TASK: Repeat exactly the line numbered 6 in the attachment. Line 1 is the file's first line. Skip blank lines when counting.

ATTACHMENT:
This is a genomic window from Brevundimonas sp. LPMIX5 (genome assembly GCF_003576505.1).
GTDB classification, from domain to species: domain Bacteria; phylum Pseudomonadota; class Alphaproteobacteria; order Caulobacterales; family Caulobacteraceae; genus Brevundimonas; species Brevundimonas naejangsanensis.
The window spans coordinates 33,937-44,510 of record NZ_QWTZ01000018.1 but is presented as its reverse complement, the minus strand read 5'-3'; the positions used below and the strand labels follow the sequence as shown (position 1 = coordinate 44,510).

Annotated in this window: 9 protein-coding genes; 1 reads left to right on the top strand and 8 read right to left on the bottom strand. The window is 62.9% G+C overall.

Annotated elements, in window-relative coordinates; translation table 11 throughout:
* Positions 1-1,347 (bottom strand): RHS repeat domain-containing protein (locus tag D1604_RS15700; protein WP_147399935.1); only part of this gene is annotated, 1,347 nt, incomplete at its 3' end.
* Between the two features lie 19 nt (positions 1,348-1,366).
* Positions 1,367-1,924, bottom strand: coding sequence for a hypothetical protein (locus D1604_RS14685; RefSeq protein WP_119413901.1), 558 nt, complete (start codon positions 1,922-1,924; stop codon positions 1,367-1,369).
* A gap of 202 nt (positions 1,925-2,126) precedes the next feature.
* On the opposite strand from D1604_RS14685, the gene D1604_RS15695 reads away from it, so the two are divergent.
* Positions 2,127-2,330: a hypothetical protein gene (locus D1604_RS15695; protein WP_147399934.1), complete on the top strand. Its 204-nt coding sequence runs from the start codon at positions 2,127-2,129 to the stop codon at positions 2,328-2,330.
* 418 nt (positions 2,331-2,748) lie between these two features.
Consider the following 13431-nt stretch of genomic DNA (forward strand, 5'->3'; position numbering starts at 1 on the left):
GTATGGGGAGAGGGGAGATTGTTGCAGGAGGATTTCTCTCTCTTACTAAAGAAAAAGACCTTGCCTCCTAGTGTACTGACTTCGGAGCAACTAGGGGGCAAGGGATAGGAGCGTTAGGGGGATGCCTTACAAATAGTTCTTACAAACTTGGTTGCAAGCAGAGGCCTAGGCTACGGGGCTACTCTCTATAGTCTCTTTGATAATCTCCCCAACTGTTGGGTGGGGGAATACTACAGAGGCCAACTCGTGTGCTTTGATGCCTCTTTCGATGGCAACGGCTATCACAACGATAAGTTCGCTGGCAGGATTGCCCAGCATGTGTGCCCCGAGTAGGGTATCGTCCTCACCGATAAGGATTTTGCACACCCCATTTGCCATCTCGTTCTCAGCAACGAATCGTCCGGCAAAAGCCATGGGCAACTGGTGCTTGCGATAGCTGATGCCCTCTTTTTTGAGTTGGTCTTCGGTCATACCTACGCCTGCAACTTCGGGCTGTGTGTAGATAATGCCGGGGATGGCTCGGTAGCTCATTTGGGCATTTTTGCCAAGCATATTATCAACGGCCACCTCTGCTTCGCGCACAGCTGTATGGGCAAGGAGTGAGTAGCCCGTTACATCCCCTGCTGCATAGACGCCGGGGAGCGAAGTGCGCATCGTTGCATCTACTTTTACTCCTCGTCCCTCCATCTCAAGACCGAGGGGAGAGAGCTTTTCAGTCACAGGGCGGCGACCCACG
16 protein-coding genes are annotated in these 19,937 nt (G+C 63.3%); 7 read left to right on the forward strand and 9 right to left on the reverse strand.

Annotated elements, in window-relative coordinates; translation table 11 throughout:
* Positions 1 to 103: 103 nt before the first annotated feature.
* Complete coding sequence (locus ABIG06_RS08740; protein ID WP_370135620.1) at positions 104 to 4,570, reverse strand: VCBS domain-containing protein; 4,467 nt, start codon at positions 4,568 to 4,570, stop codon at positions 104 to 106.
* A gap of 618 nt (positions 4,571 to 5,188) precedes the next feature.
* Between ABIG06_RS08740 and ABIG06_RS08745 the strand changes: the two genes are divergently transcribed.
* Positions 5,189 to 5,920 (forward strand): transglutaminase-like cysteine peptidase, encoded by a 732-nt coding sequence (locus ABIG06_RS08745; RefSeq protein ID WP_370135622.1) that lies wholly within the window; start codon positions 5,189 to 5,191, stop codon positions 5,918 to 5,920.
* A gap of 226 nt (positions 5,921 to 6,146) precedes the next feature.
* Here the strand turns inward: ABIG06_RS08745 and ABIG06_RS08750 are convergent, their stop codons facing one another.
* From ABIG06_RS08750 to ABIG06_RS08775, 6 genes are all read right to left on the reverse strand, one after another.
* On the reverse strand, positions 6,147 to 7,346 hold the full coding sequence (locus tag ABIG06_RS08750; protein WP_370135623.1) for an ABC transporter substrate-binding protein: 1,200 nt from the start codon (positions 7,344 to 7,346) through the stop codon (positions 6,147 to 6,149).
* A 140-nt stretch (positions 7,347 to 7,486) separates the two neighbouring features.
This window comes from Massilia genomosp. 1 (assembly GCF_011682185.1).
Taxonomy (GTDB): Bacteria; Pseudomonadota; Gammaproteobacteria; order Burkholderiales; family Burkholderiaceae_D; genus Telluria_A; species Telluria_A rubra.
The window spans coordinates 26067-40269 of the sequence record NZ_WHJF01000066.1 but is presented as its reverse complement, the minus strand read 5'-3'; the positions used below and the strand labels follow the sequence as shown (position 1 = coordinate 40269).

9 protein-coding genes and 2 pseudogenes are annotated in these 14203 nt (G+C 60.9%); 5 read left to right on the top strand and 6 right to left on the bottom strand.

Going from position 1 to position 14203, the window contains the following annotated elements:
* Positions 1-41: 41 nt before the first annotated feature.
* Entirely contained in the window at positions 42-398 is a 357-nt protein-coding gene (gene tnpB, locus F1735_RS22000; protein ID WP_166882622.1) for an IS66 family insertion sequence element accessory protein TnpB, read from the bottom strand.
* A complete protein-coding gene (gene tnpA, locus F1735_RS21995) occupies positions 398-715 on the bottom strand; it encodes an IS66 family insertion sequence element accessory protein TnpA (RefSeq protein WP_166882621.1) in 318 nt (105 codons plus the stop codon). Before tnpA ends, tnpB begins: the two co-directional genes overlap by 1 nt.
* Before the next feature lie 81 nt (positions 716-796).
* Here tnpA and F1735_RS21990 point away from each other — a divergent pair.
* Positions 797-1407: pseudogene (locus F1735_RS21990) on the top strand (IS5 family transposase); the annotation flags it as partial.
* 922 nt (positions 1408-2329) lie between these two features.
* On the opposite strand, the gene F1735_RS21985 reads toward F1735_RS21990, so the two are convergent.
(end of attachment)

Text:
* Positions 1-1,347 (bottom strand): RHS repeat domain-containing protein (locus tag D1604_RS15700; protein WP_147399935.1); only part of this gene is annotated, 1,347 nt, incomplete at its 3' end.